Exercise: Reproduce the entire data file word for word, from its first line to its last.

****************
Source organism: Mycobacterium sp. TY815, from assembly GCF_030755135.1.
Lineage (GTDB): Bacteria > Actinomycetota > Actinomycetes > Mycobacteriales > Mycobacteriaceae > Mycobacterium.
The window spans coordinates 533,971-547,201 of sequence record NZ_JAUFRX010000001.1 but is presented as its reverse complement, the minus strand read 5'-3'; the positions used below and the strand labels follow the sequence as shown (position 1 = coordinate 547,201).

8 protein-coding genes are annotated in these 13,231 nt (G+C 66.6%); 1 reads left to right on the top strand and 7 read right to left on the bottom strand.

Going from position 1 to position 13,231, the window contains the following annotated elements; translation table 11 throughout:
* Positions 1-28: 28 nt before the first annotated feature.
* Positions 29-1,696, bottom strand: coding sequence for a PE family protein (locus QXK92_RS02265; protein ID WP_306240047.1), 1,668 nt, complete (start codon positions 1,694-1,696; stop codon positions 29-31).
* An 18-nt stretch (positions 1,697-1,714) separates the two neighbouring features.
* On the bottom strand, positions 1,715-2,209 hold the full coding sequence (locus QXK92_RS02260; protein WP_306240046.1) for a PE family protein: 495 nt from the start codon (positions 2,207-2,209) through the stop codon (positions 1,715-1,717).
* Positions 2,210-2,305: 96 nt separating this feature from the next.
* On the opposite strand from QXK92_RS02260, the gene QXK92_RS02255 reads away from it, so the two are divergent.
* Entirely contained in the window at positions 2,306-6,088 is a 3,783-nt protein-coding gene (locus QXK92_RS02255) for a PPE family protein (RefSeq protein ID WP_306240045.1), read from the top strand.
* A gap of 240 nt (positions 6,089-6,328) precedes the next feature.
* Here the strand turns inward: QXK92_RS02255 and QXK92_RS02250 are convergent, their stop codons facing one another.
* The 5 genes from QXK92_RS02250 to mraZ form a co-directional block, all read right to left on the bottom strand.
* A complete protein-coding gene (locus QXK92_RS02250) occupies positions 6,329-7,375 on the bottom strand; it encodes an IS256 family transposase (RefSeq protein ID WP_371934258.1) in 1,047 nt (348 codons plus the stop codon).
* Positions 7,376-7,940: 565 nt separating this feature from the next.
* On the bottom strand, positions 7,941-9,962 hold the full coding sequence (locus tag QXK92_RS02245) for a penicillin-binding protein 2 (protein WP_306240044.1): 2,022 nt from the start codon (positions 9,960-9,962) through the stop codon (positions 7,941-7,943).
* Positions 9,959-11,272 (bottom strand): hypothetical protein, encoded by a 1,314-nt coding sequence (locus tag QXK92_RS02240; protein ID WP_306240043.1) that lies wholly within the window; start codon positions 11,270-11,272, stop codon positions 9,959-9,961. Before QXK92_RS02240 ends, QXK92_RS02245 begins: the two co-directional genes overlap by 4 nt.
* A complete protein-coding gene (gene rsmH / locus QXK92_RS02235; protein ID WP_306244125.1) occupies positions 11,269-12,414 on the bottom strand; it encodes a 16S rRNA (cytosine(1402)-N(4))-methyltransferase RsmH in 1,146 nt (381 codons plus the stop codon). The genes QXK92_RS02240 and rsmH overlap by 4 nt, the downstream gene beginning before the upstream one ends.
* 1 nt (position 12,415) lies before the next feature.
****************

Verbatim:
Source organism: Mycobacterium sp. TY815, from assembly GCF_030755135.1.
Lineage (GTDB): Bacteria > Actinomycetota > Actinomycetes > Mycobacteriales > Mycobacteriaceae > Mycobacterium.
The window spans coordinates 533,971-547,201 of sequence record NZ_JAUFRX010000001.1 but is presented as its reverse complement, the minus strand read 5'-3'; the positions used below and the strand labels follow the sequence as shown (position 1 = coordinate 547,201).

8 protein-coding genes are annotated in these 13,231 nt (G+C 66.6%); 1 reads left to right on the top strand and 7 read right to left on the bottom strand.

Going from position 1 to position 13,231, the window contains the following annotated elements; translation table 11 throughout:
* Positions 1-28: 28 nt before the first annotated feature.
* Positions 29-1,696, bottom strand: coding sequence for a PE family protein (locus QXK92_RS02265; protein ID WP_306240047.1), 1,668 nt, complete (start codon positions 1,694-1,696; stop codon positions 29-31).
* An 18-nt stretch (positions 1,697-1,714) separates the two neighbouring features.
* On the bottom strand, positions 1,715-2,209 hold the full coding sequence (locus QXK92_RS02260; protein WP_306240046.1) for a PE family protein: 495 nt from the start codon (positions 2,207-2,209) through the stop codon (positions 1,715-1,717).
* Positions 2,210-2,305: 96 nt separating this feature from the next.
* On the opposite strand from QXK92_RS02260, the gene QXK92_RS02255 reads away from it, so the two are divergent.
* Entirely contained in the window at positions 2,306-6,088 is a 3,783-nt protein-coding gene (locus QXK92_RS02255) for a PPE family protein (RefSeq protein ID WP_306240045.1), read from the top strand.
* A gap of 240 nt (positions 6,089-6,328) precedes the next feature.
* Here the strand turns inward: QXK92_RS02255 and QXK92_RS02250 are convergent, their stop codons facing one another.
* The 5 genes from QXK92_RS02250 to mraZ form a co-directional block, all read right to left on the bottom strand.
* A complete protein-coding gene (locus QXK92_RS02250) occupies positions 6,329-7,375 on the bottom strand; it encodes an IS256 family transposase (RefSeq protein ID WP_371934258.1) in 1,047 nt (348 codons plus the stop codon).
* Positions 7,376-7,940: 565 nt separating this feature from the next.
* On the bottom strand, positions 7,941-9,962 hold the full coding sequence (locus tag QXK92_RS02245) for a penicillin-binding protein 2 (protein WP_306240044.1): 2,022 nt from the start codon (positions 9,960-9,962) through the stop codon (positions 7,941-7,943).
* Positions 9,959-11,272 (bottom strand): hypothetical protein, encoded by a 1,314-nt coding sequence (locus tag QXK92_RS02240; protein ID WP_306240043.1) that lies wholly within the window; start codon positions 11,270-11,272, stop codon positions 9,959-9,961. Before QXK92_RS02240 ends, QXK92_RS02245 begins: the two co-directional genes overlap by 4 nt.
* A complete protein-coding gene (gene rsmH / locus QXK92_RS02235; protein ID WP_306244125.1) occupies positions 11,269-12,414 on the bottom strand; it encodes a 16S rRNA (cytosine(1402)-N(4))-methyltransferase RsmH in 1,146 nt (381 codons plus the stop codon). The genes QXK92_RS02240 and rsmH overlap by 4 nt, the downstream gene beginning before the upstream one ends.
* 1 nt (position 12,415) lies before the next feature.